Uber came to Lagos around 2014 and went straight for the middle-class crowd albeit, that market wasn’t fat enough. They soon found out that any businesses targeting recherché segments in Nigeria never last long. Uber pivoted as the recession gradually wore off as ride-hailing became the go-to for almost every middle-classer.
It didn’t take too long before a pricing war ensured. Boy oh boy, it was bloody! By the time the smoke cleared, it was you and your cousins, that had the last laugh. Go on soun!
Baba Simbiat, the yellow cab driver was the collateral damage.
As expected, ride-hailing became so successful in Lagos that it killed Yellow cabs in high-brow areas. After all, only the well-to-do were taking yellow cabs before, so they all just ditched loyalty for comfort and value. Or why would you prefer to stand in the sun to roast or in the rain to take a public bath when you can get Uber at your doorstep with just an app? With a zero-brain-needed simple app, you request your ride and a (sometimes) decent man or pretty lady (on your lucky day) pulls over in an air-conditioned Toyota Corolla after some 10 – 15 minutes. How easier and fulfilling could commuting be?
To make matters worse for Baba Simbiat, Uber charges 33% less and ensures that you get as comfortable as you could be because the driver knows how much a five-star rating on his feedback dashboard could do for him. Baba Simbiat doesn’t give two flying horse legs. Woe betide you if you are deemed to be dressed indecently, Baba will remind you that your mom failed parenting 101.
Putting that into perspective, you pay N1,000 as the Uber fare for a 9 km distance, but Baba Simbiat will charge your sorry ass nothing less than N1,500 for the same journey in his rickety cab. How cruel! It’s like being asked to choose between Shawarma and Agege bread.
Funnily enough, Uber was not the first guy on the block to try out technology on transportation, but they seem to have done their homework well to have their model scale. The first shot at the use of technology for transportation in Lagos dates back to 2009 when the “Red Cab” was launched. Unfortunately, Citrans Global Limited, operators of the “Red Cab” failed to leverage on its first-mover advantage.
Since Uber’s entrance into the Nigerian market, a flurry of other ride-hailing platforms has emerged, some of which include; Taxify, NaijaTaxi, CabMan, PamDrive, SmartCabs, Holy Cabs, Oga Taxi, GoMyWay, Alakowe, Smart Cab, Jekalo, Ridebliss amongst others.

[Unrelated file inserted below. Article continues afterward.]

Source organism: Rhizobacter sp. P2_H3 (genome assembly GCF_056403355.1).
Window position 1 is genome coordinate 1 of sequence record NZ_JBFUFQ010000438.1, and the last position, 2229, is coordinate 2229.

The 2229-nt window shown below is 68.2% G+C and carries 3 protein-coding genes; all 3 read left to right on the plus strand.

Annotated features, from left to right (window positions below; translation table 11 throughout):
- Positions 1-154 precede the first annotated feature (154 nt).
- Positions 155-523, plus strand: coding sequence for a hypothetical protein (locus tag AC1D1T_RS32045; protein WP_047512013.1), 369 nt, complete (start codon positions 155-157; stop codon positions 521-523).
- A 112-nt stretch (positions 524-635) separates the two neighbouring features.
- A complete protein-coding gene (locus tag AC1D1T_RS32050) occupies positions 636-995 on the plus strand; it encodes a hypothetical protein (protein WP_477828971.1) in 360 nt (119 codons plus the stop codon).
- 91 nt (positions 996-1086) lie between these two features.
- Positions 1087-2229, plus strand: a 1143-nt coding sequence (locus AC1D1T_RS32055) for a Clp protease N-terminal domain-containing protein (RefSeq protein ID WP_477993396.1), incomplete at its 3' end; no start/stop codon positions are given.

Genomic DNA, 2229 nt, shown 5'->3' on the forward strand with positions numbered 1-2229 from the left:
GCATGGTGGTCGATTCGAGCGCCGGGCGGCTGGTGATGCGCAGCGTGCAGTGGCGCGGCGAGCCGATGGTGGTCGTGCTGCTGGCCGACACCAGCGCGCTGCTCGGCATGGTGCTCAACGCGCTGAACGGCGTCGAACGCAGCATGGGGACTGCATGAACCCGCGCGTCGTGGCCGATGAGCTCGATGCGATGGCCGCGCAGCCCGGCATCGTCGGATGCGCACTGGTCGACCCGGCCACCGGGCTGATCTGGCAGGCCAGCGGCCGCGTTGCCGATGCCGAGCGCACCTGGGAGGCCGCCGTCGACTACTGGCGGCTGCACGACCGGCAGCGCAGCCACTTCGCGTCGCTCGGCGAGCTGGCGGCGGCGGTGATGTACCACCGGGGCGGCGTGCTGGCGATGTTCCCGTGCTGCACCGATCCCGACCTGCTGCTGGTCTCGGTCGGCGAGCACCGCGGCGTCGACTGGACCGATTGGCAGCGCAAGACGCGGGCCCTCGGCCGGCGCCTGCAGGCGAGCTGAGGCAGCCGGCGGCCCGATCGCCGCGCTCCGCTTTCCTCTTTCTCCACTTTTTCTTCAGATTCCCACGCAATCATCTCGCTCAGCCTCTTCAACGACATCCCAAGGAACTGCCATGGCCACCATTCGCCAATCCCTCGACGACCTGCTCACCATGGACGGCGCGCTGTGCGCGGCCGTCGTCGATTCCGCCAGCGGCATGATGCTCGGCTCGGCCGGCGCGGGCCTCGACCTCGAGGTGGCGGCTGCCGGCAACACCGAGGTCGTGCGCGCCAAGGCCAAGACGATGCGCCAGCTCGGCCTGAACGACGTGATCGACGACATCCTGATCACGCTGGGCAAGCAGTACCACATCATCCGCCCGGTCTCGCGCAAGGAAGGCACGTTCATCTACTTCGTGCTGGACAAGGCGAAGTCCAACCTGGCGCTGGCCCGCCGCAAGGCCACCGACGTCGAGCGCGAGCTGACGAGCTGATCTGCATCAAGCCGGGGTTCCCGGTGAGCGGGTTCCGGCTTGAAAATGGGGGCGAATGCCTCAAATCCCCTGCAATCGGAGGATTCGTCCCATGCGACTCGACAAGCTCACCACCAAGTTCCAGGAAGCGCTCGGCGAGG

But all that is history for those that care to know…
But then. traffic in Lagos has become so bad that a baby born at the start of one in the morning is old enough to enter JS 1 before it clears. Consequently, the utility of Uber is trending towards zero on bad days.
We are always in a hurry to get to our destinations and Okada is the next best thing. But then some of us can’t be found dead, alive, or even comatose at the back of an Okada and it’s not because of feeling fly; A trip to Igbobi will convince you. Nevertheless, Gokada and Max.ng have brought the Uber model to Okada business in Lagos.
The Gokada way makes a whole lot of sense if you don’t want to spend the rest of your eternity growing old inside the toxic Lagos traffic. And they are getting cheap enough to make a small dent on the regular Okada business; probably in the same high-brow areas.
Fortunately for the ingenuity of Chinedu Azodoh and Adetayo Bamiduro of Max.ng and Deji Oduntan of Gokada, Akinwunmi Ambode led administration has banned the movement of all 100 cc motorbikes which are mainly driven by the regular “Okada” riders, hence giving room for them to scale with their 200 cc motorbikes. So, asides from getting you quickly to my desired destination, these guys also ensure that you don’t go home with a new set of rashes and infections anytime you use their helmet. That makes you more comfortable to get the next ride and beat traffic with class, wearing a fine green helmet.
Well, the jury is still out if they would be successful but trust me, the demand far outstrips the supply. If this can remain for the next 5 years, then we’ll all have to trust the “Invisible” to do its thing and wipe out all the Okadas from the street of Lagos
Now back to the Yellow Cabs. They have virtually disappeared from Lekki, Ikoyi, Victoria Island, and Ikeja areas, and I bet you, in 5 years, they could be 100% gone. Why? Because they would never be cheap enough to become a replacement for buses and never convenient enough to match Uber and Bolt.
That’s checkmate for Baba, he had better start thinking of how best he could make money off his car. Well, maybe he’ll run to Ibadan and repaint his vehicle, but I heard Taxify is doing stuff there already.